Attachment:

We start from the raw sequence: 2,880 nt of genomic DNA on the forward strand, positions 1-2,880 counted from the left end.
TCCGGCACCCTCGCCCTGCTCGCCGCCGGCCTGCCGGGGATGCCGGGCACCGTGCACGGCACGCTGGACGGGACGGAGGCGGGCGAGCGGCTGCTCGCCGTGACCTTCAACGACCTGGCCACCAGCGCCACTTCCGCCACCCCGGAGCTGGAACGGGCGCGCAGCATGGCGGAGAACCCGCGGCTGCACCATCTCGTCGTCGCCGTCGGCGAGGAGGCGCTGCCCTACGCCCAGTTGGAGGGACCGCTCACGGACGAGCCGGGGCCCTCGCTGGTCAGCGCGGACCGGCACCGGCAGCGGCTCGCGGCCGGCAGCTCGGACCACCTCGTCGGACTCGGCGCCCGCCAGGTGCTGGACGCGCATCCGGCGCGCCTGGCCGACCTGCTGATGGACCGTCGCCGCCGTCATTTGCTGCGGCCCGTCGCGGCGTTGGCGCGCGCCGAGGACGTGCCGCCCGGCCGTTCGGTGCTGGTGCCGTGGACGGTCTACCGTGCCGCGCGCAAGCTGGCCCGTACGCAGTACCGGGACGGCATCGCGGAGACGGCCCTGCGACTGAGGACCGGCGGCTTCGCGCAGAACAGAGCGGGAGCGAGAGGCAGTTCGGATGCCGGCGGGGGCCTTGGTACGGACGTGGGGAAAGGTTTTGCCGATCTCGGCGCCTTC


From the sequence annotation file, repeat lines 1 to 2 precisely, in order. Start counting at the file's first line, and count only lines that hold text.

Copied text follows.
We start from the raw sequence: 2,880 nt of genomic DNA on the forward strand, positions 1-2,880 counted from the left end.
TCCGGCACCCTCGCCCTGCTCGCCGCCGGCCTGCCGGGGATGCCGGGCACCGTGCACGGCACGCTGGACGGGACGGAGGCGGGCGAGCGGCTGCTCGCCGTGACCTTCAACGACCTGGCCACCAGCGCCACTTCCGCCACCCCGGAGCTGGAACGGGCGCGCAGCATGGCGGAGAACCCGCGGCTGCACCATCTCGTCGTCGCCGTCGGCGAGGAGGCGCTGCCCTACGCCCAGTTGGAGGGACCGCTCACGGACGAGCCGGGGCCCTCGCTGGTCAGCGCGGACCGGCACCGGCAGCGGCTCGCGGCCGGCAGCTCGGACCACCTCGTCGGACTCGGCGCCCGCCAGGTGCTGGACGCGCATCCGGCGCGCCTGGCCGACCTGCTGATGGACCGTCGCCGCCGTCATTTGCTGCGGCCCGTCGCGGCGTTGGCGCGCGCCGAGGACGTGCCGCCCGGCCGTTCGGTGCTGGTGCCGTGGACGGTCTACCGTGCCGCGCGCAAGCTGGCCCGTACGCAGTACCGGGACGGCATCGCGGAGACGGCCCTGCGACTGAGGACCGGCGGCTTCGCGCAGAACAGAGCGGGAGCGAGAGGCAGTTCGGATGCCGGCGGGGGCCTTGGTACGGACGTGGGGAAAGGTTTTGCCGATCTCGGCGCCTTC